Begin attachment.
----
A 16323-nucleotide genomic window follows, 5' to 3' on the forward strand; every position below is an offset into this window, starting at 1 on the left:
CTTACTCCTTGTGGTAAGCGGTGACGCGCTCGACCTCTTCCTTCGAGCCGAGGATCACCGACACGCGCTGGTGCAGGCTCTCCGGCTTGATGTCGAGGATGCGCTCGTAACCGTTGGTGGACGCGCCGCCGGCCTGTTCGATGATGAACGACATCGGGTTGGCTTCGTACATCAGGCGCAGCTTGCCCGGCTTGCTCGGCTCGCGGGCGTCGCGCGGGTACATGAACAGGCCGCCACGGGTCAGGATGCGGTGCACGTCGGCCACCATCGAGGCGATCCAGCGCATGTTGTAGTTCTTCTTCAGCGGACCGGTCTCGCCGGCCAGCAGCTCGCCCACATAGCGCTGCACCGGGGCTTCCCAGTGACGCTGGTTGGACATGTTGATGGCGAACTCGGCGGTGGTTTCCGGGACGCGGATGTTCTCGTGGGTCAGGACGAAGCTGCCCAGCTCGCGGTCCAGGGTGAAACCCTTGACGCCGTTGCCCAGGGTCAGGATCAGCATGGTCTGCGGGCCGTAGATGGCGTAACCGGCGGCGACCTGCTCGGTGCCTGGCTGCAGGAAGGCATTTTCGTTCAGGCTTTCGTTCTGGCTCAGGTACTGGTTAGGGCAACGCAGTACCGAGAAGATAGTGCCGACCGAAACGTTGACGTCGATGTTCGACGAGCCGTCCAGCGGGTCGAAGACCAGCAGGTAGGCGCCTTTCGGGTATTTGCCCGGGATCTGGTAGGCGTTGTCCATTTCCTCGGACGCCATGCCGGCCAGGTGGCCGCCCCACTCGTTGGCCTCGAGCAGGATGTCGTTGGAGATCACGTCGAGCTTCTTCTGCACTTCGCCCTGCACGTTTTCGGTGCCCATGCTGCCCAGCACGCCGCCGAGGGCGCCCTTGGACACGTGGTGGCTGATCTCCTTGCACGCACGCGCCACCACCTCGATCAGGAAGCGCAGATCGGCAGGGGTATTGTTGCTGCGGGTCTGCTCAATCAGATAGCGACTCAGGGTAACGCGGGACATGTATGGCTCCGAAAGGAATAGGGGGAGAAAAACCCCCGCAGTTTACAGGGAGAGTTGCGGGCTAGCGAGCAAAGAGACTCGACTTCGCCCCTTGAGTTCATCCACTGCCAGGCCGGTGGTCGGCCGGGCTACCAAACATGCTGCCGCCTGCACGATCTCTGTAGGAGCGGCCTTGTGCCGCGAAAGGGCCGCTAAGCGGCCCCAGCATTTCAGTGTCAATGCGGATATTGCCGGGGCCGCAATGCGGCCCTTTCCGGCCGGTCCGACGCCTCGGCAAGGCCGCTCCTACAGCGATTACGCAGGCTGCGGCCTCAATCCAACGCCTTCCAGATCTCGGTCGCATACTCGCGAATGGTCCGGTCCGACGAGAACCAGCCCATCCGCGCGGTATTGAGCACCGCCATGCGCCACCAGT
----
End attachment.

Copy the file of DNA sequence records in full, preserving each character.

A 16323-nucleotide genomic window follows, 5' to 3' on the forward strand; every position below is an offset into this window, starting at 1 on the left:
CTTACTCCTTGTGGTAAGCGGTGACGCGCTCGACCTCTTCCTTCGAGCCGAGGATCACCGACACGCGCTGGTGCAGGCTCTCCGGCTTGATGTCGAGGATGCGCTCGTAACCGTTGGTGGACGCGCCGCCGGCCTGTTCGATGATGAACGACATCGGGTTGGCTTCGTACATCAGGCGCAGCTTGCCCGGCTTGCTCGGCTCGCGGGCGTCGCGCGGGTACATGAACAGGCCGCCACGGGTCAGGATGCGGTGCACGTCGGCCACCATCGAGGCGATCCAGCGCATGTTGTAGTTCTTCTTCAGCGGACCGGTCTCGCCGGCCAGCAGCTCGCCCACATAGCGCTGCACCGGGGCTTCCCAGTGACGCTGGTTGGACATGTTGATGGCGAACTCGGCGGTGGTTTCCGGGACGCGGATGTTCTCGTGGGTCAGGACGAAGCTGCCCAGCTCGCGGTCCAGGGTGAAACCCTTGACGCCGTTGCCCAGGGTCAGGATCAGCATGGTCTGCGGGCCGTAGATGGCGTAACCGGCGGCGACCTGCTCGGTGCCTGGCTGCAGGAAGGCATTTTCGTTCAGGCTTTCGTTCTGGCTCAGGTACTGGTTAGGGCAACGCAGTACCGAGAAGATAGTGCCGACCGAAACGTTGACGTCGATGTTCGACGAGCCGTCCAGCGGGTCGAAGACCAGCAGGTAGGCGCCTTTCGGGTATTTGCCCGGGATCTGGTAGGCGTTGTCCATTTCCTCGGACGCCATGCCGGCCAGGTGGCCGCCCCACTCGTTGGCCTCGAGCAGGATGTCGTTGGAGATCACGTCGAGCTTCTTCTGCACTTCGCCCTGCACGTTTTCGGTGCCCATGCTGCCCAGCACGCCGCCGAGGGCGCCCTTGGACACGTGGTGGCTGATCTCCTTGCACGCACGCGCCACCACCTCGATCAGGAAGCGCAGATCGGCAGGGGTATTGTTGCTGCGGGTCTGCTCAATCAGATAGCGACTCAGGGTAACGCGGGACATGTATGGCTCCGAAAGGAATAGGGGGAGAAAAACCCCCGCAGTTTACAGGGAGAGTTGCGGGCTAGCGAGCAAAGAGACTCGACTTCGCCCCTTGAGTTCATCCACTGCCAGGCCGGTGGTCGGCCGGGCTACCAAACATGCTGCCGCCTGCACGATCTCTGTAGGAGCGGCCTTGTGCCGCGAAAGGGCCGCTAAGCGGCCCCAGCATTTCAGTGTCAATGCGGATATTGCCGGGGCCGCAATGCGGCCCTTTCCGGCCGGTCCGACGCCTCGGCAAGGCCGCTCCTACAGCGATTACGCAGGCTGCGGCCTCAATCCAACGCCTTCCAGATCTCGGTCGCATACTCGCGAATGGTCCGGTCCGACGAGAACCAGCCCATCCGCGCGGTATTGAGCACCGCCATGCGCCACCAGT